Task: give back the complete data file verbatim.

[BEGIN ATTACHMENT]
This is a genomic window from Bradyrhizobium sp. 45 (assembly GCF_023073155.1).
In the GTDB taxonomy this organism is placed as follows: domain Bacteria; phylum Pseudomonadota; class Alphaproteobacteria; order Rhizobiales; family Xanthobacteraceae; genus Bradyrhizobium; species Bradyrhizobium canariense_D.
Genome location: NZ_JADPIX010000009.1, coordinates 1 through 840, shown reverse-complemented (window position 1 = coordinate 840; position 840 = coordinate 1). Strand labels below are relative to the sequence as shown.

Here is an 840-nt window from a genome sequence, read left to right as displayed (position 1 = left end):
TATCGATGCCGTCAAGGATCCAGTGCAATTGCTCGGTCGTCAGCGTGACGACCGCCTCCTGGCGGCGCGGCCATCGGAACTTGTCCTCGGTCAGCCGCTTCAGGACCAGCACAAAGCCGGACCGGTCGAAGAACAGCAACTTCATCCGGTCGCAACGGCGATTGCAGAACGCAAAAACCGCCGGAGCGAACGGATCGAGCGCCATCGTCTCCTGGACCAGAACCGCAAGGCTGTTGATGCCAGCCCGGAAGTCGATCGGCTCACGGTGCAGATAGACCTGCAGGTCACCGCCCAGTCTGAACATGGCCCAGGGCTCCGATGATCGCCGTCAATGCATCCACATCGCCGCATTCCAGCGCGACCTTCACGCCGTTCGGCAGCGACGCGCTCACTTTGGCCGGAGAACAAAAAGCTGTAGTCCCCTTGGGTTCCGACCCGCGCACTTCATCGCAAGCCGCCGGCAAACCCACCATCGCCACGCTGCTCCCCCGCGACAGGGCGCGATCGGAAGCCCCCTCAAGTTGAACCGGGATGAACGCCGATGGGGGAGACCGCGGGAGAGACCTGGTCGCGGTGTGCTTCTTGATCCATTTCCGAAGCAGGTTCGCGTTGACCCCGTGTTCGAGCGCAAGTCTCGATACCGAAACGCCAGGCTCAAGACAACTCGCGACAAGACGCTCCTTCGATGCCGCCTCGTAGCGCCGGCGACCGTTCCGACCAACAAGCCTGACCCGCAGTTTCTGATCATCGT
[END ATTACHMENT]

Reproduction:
This is a genomic window from Bradyrhizobium sp. 45 (assembly GCF_023073155.1).
In the GTDB taxonomy this organism is placed as follows: domain Bacteria; phylum Pseudomonadota; class Alphaproteobacteria; order Rhizobiales; family Xanthobacteraceae; genus Bradyrhizobium; species Bradyrhizobium canariense_D.
Genome location: NZ_JADPIX010000009.1, coordinates 1 through 840, shown reverse-complemented (window position 1 = coordinate 840; position 840 = coordinate 1). Strand labels below are relative to the sequence as shown.

Here is an 840-nt window from a genome sequence, read left to right as displayed (position 1 = left end):
TATCGATGCCGTCAAGGATCCAGTGCAATTGCTCGGTCGTCAGCGTGACGACCGCCTCCTGGCGGCGCGGCCATCGGAACTTGTCCTCGGTCAGCCGCTTCAGGACCAGCACAAAGCCGGACCGGTCGAAGAACAGCAACTTCATCCGGTCGCAACGGCGATTGCAGAACGCAAAAACCGCCGGAGCGAACGGATCGAGCGCCATCGTCTCCTGGACCAGAACCGCAAGGCTGTTGATGCCAGCCCGGAAGTCGATCGGCTCACGGTGCAGATAGACCTGCAGGTCACCGCCCAGTCTGAACATGGCCCAGGGCTCCGATGATCGCCGTCAATGCATCCACATCGCCGCATTCCAGCGCGACCTTCACGCCGTTCGGCAGCGACGCGCTCACTTTGGCCGGAGAACAAAAAGCTGTAGTCCCCTTGGGTTCCGACCCGCGCACTTCATCGCAAGCCGCCGGCAAACCCACCATCGCCACGCTGCTCCCCCGCGACAGGGCGCGATCGGAAGCCCCCTCAAGTTGAACCGGGATGAACGCCGATGGGGGAGACCGCGGGAGAGACCTGGTCGCGGTGTGCTTCTTGATCCATTTCCGAAGCAGGTTCGCGTTGACCCCGTGTTCGAGCGCAAGTCTCGATACCGAAACGCCAGGCTCAAGACAACTCGCGACAAGACGCTCCTTCGATGCCGCCTCGTAGCGCCGGCGACCGTTCCGACCAACAAGCCTGACCCGCAGTTTCTGATCATCGT